And that's it. That's how my internship ended; not with any particular bang or excitement. It just faded out. I only got to say goodbye to Keel and Kendall; everyone else, even the receptionist Heather and my co-intern Zach, were out. There was an ethics class for folks who lost their hunting licenses due to violations going on upstairs, but that was it. I had entered my last page on NED, punched my last push pin onto the map marking a completed duck box location, would never have to struggle to start a half dead snowmobile again, would never enjoy the trails of Swan Island on an ATV, or collar another deer, all while donning the bold red patch.


I want to thank the department and Sidney office for all of their time and efforts to give me something to do; I hope my work benefits them as well. In particular, I'd like to thank the fisheries biologists Jason Seiders, Wes Ashe, and Scott Davis, as well as the wildlife biologists, John Pratte, Kendall Marden, and Keel Kemper. I enjoyed working alongside you all in the field and am thankful for the skills that you facilitated for my development. I hope to work alongside you all again soon!

In closing, here is a picture of a plaque that is beside the front entrance of the office that stands above a taxidermied loon that always caught my eye.

MDIFW Regional Wildlife Biologist Intern Week 13

April 17 - April 23 "Mopping Up"

Winter has finally come to its end. The land is free of snow, the ice is gone on the lakes, the frogs are calling and the birds are chirping. With that comes our transition from winter activities to spring/summer. This means that our WSI's have one last step- collecting the weather monitors. These are little sensors left inside of water bottles that are locked within what are essentially duck boxes. This information contains barometric and temperature data that can be compared against our snow depths, sinking depths, and deer data to determine how winters impact our white-tails.

The WSI monitor we had to retrieve was way out in Appleton, which is another town that I never knew existed, is not far from Augusta, and is truly a remote area. I'm always surprised at these little areas that I always thought only existed well north of Augusta, even Bangor.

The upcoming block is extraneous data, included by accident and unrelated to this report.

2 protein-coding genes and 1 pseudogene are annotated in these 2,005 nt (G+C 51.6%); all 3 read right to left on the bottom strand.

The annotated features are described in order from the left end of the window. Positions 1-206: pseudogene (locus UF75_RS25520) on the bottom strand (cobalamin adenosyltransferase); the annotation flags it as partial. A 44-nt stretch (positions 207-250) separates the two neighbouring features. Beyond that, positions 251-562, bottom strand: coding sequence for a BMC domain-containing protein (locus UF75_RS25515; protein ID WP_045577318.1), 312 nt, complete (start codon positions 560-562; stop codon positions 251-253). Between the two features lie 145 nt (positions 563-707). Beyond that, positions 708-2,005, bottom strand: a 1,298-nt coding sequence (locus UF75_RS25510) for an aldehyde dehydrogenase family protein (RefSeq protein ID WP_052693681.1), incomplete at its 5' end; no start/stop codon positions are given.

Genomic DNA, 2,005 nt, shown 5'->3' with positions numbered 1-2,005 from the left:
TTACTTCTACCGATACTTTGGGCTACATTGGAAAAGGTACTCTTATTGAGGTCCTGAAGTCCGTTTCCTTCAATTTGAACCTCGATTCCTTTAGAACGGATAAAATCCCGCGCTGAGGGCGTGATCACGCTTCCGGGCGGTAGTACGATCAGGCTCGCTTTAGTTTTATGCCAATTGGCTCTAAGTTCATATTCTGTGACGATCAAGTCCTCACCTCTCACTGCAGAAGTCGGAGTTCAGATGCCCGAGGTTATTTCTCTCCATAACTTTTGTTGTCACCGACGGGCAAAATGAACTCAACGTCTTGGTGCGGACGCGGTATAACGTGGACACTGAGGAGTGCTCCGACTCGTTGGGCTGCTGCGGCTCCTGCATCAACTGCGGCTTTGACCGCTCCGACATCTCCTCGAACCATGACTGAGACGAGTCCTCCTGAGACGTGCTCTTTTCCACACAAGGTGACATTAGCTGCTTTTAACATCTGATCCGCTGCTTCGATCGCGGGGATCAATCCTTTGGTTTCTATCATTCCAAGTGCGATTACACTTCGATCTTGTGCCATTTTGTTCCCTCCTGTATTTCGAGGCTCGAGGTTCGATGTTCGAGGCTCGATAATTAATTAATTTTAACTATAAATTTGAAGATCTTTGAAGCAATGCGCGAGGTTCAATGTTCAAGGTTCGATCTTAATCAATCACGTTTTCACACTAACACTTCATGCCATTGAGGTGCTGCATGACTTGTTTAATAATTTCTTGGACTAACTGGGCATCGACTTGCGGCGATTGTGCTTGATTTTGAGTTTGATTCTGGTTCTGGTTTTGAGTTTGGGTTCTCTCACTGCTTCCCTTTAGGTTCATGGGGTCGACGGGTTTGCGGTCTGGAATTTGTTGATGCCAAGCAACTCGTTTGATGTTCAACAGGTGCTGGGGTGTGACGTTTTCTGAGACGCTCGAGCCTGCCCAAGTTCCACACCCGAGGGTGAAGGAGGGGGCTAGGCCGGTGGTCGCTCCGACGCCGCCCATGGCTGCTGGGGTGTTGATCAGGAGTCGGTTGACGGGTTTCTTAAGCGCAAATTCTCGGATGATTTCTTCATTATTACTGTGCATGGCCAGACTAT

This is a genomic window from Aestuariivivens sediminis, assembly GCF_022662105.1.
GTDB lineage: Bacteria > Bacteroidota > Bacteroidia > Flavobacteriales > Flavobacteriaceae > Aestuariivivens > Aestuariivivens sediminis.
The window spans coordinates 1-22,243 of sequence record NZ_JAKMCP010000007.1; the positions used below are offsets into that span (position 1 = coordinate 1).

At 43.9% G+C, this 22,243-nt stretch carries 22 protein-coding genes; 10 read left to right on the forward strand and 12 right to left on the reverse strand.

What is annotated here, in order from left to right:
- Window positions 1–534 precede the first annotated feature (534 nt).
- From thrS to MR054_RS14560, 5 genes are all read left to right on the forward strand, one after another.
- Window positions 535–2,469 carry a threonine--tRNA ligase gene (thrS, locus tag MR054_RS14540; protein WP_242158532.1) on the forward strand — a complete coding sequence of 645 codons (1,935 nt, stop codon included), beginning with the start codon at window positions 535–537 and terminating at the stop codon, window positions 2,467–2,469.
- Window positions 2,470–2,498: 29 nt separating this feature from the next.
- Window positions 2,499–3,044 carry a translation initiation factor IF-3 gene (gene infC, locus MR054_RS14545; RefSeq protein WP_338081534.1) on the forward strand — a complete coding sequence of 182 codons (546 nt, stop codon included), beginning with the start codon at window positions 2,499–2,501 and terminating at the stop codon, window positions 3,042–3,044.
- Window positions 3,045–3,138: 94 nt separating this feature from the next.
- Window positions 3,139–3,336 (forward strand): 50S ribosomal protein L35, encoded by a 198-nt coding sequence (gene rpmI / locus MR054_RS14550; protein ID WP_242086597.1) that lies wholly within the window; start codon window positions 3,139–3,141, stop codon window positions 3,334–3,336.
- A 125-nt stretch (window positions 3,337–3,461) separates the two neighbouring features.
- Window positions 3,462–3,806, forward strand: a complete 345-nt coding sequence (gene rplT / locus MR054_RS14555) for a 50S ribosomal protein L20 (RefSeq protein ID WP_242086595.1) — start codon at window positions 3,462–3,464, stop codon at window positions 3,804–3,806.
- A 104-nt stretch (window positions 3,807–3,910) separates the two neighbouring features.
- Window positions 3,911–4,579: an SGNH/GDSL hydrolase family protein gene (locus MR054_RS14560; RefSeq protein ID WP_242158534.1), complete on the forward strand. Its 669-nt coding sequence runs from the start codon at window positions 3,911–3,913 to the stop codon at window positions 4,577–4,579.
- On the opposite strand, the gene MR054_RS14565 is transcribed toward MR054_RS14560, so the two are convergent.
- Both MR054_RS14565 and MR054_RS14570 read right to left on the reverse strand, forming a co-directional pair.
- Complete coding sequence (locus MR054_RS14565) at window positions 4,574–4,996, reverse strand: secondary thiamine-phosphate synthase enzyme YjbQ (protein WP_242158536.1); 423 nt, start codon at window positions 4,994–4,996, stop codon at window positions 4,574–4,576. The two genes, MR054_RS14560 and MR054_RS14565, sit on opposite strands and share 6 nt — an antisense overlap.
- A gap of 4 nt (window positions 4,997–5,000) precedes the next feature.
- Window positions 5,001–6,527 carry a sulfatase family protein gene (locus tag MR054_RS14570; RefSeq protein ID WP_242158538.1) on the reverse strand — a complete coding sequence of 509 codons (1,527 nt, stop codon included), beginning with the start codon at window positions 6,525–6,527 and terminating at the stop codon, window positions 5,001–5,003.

I had no idea where I was going, but thankfully my co-intern had been there once (just once, in the winter when there was all sorts of snow and ice) and somehow pinpointed its location after driving down some dirt roads and hiking through some truly gorgeous woods. 

Within these woods was a large rock outcrop with some signs of familiar faces; porcupines.
Look at all that dung... it's seriously several feet deep.

And it appeared that one of them was not so lucky. This guy was at the base of a tree and slouched over. I'm not exactly sure what happened to him, but my guess is he fell out of the tree during one of our recent storms.

What was likely his mate was looking down at us from the tree that they likely hung out in for a long time. I kind've felt bad for this porcupine widow. 

This transition period also allowed for some proper "spring cleaning", which allowed me to challenge the remaining forestry data. I took several solid wacks at it throughout the semester, but this week, I felt confident. I felt like I could do it. Especially since when I got to work and nobody had any clue as to what I could do, I knew that I could spend all day chiseling away at it.

And so I did. The data was finally defeated; I was out of busy work. From here on out, it should be nothing but field work!